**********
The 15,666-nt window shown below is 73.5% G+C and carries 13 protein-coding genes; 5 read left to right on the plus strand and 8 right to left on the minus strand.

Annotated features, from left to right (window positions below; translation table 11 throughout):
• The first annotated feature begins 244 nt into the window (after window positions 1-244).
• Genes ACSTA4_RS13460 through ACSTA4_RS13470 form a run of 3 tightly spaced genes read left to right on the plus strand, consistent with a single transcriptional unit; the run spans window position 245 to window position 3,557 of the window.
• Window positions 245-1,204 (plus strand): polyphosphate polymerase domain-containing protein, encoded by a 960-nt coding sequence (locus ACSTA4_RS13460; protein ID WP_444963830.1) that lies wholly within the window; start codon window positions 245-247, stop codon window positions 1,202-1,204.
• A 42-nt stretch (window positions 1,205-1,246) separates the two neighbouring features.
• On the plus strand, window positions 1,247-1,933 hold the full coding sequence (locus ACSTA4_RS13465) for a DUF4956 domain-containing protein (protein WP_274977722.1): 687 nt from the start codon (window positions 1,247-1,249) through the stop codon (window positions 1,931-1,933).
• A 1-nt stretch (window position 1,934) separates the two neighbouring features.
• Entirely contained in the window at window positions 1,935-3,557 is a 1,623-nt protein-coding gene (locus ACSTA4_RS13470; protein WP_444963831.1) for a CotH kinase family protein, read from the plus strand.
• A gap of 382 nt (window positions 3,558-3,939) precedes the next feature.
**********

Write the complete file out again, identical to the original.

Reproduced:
The 15,666-nt window shown below is 73.5% G+C and carries 13 protein-coding genes; 5 read left to right on the plus strand and 8 right to left on the minus strand.

Annotated features, from left to right (window positions below; translation table 11 throughout):
• The first annotated feature begins 244 nt into the window (after window positions 1-244).
• Genes ACSTA4_RS13460 through ACSTA4_RS13470 form a run of 3 tightly spaced genes read left to right on the plus strand, consistent with a single transcriptional unit; the run spans window position 245 to window position 3,557 of the window.
• Window positions 245-1,204 (plus strand): polyphosphate polymerase domain-containing protein, encoded by a 960-nt coding sequence (locus ACSTA4_RS13460; protein ID WP_444963830.1) that lies wholly within the window; start codon window positions 245-247, stop codon window positions 1,202-1,204.
• A 42-nt stretch (window positions 1,205-1,246) separates the two neighbouring features.
• On the plus strand, window positions 1,247-1,933 hold the full coding sequence (locus ACSTA4_RS13465) for a DUF4956 domain-containing protein (protein WP_274977722.1): 687 nt from the start codon (window positions 1,247-1,249) through the stop codon (window positions 1,931-1,933).
• A 1-nt stretch (window position 1,934) separates the two neighbouring features.
• Entirely contained in the window at window positions 1,935-3,557 is a 1,623-nt protein-coding gene (locus ACSTA4_RS13470; protein WP_444963831.1) for a CotH kinase family protein, read from the plus strand.
• A gap of 382 nt (window positions 3,558-3,939) precedes the next feature.